The Secret to Cheap Hotel Deals and Discounts
Ever wonder why you're paying twice as much for your hotel room as the person next to you?
Cheap hotel deals and discounts all comes down to revenue management — the science of deciding who gets to book which rooms and at what price. As any experienced traveler knows, hotel prices can change constantly.
At Marriott International, the world's largest publicly traded hotel company that runs 3,700 hotels in 74 countries, researchers put a lot of effort into deciding how many reservations to take, and how much to charge for the rooms. Every Marriott hotel constantly manipulates its room inventory and rates to maximize profits, said David Roberts, head of revenue management at Marriott. Roberts and his team use historical patterns to try and predict demand months out, adjusting prices and booking restrictions weekly.
"If the balance of supply and demand changes and your price does not change, you're missing opportunity," Roberts told CNBC. "If there's money that we missed on the table, it hurts me. I feel physical pain."
Sometimes, it's the guest who might feel the pain — in the wallet, that is. On one particular night at the Marriott New Orleans, for example, the prices guests paid ranged from $109 to $319 a night for identical rooms, Roberts said.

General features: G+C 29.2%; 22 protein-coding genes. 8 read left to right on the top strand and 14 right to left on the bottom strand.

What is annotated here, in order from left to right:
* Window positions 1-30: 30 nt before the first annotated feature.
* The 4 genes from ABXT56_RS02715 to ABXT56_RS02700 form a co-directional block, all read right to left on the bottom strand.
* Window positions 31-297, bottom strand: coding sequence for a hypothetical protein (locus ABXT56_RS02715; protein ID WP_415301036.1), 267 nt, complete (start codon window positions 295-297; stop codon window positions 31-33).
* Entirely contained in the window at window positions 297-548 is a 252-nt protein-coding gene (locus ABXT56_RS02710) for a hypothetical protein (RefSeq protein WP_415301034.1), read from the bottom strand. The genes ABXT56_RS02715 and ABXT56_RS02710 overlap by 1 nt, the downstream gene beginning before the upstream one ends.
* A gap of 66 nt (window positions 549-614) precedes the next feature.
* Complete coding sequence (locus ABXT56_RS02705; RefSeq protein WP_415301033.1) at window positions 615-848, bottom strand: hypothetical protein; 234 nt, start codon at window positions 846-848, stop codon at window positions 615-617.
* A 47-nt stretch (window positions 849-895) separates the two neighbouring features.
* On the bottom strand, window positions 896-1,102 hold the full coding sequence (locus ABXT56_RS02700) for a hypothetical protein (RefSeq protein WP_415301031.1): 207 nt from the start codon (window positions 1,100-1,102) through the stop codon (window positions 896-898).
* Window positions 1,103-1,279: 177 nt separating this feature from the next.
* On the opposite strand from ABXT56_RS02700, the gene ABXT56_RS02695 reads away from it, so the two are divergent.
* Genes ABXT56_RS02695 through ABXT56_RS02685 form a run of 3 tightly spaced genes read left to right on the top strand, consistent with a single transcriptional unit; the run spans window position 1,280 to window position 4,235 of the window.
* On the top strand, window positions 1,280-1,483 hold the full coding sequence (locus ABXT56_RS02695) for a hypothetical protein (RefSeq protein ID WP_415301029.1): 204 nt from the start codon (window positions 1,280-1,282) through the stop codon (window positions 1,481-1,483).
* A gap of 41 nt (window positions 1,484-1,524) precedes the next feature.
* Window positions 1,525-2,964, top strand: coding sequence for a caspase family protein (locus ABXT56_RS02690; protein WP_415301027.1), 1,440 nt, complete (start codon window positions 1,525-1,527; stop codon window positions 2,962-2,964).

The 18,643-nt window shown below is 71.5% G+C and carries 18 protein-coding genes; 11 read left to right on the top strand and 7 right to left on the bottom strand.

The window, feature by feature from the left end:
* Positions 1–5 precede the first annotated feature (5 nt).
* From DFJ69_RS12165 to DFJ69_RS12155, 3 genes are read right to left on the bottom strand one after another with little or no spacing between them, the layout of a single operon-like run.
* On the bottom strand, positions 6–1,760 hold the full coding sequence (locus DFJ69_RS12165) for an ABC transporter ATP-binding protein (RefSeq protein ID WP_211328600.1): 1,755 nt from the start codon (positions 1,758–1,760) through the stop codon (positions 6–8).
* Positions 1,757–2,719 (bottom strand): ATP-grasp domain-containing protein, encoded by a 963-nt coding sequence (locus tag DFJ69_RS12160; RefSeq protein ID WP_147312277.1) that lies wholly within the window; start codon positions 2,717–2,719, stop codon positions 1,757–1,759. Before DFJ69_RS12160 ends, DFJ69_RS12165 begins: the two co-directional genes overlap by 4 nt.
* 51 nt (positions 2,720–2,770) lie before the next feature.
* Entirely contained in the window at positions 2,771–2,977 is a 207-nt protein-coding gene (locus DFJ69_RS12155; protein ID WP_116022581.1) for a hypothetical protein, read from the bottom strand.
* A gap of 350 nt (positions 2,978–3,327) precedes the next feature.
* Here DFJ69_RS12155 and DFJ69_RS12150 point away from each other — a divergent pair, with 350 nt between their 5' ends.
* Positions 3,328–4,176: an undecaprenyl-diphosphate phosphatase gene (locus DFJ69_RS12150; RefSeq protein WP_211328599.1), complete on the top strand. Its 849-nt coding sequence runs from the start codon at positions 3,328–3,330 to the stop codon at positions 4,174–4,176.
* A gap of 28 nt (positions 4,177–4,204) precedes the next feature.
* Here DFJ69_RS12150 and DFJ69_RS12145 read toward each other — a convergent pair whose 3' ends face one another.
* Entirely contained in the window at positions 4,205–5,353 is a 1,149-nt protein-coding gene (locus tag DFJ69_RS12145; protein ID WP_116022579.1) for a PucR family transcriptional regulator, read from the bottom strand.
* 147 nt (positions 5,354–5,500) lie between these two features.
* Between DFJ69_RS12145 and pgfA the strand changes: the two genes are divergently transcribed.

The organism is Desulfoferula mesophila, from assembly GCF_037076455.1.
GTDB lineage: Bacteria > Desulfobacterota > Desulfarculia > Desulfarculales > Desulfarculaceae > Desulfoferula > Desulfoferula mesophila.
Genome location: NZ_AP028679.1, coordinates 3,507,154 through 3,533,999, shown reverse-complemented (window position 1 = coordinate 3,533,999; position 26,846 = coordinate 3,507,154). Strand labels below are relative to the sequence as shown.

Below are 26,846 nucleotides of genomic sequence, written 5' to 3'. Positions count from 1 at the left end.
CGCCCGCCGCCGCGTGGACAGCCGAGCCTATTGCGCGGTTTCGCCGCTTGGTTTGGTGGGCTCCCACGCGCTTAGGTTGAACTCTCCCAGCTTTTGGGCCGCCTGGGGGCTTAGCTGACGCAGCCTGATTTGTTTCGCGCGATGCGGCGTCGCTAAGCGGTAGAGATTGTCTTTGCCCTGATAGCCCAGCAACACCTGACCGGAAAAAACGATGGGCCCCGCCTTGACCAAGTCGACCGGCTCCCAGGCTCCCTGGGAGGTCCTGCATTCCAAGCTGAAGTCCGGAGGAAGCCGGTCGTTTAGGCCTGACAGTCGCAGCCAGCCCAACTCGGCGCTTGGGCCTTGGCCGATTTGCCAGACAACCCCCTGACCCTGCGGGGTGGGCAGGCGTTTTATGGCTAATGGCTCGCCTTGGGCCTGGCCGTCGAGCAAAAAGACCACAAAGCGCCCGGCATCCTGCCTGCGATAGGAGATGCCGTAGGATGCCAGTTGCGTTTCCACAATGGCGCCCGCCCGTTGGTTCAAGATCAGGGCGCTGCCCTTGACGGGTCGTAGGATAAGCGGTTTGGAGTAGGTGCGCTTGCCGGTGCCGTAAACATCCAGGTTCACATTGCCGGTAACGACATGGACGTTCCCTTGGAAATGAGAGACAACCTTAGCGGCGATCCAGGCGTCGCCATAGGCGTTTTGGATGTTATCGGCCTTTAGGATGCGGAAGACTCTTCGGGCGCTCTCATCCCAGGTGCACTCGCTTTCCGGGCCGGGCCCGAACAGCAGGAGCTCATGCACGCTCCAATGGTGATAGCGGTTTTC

If you're looking for a bargain, Roberts recommends booking on a Sunday for that night, and leave the following morning.
But beware — don't think you can wait until the last minute, waltz into a Marriott and lowball the clerk by offering a little less than the going rate for a room. After all, Roberts said Marriott never bargains.
"The reason for that is over time, you don't want to train customers to wait and feel like they can get a better deal," Roberts explained.
If you need a room, Roberts said you're better off booking in advance, because even when a Marriott has a room available, it may not give it to you if they believe a more lucrative guest may come along shortly.
If someone arrives on a Saturday without a reservation and wants a room for one night, for example, the guest may not get a room if the hotel forecast suggests someone else may arrive wanting a room for multiple nights. That may trouble you if you're the one needing the Saturday room, but for Marriott, it's all a numbers game, a science aimed at moving more of your money into their coffers.
Tune In: Hotel: Behind Closed Doors at Marriott Premieres Wednesday, Dec. 12, 9 p.m. | 12 a.m. ET on CNBC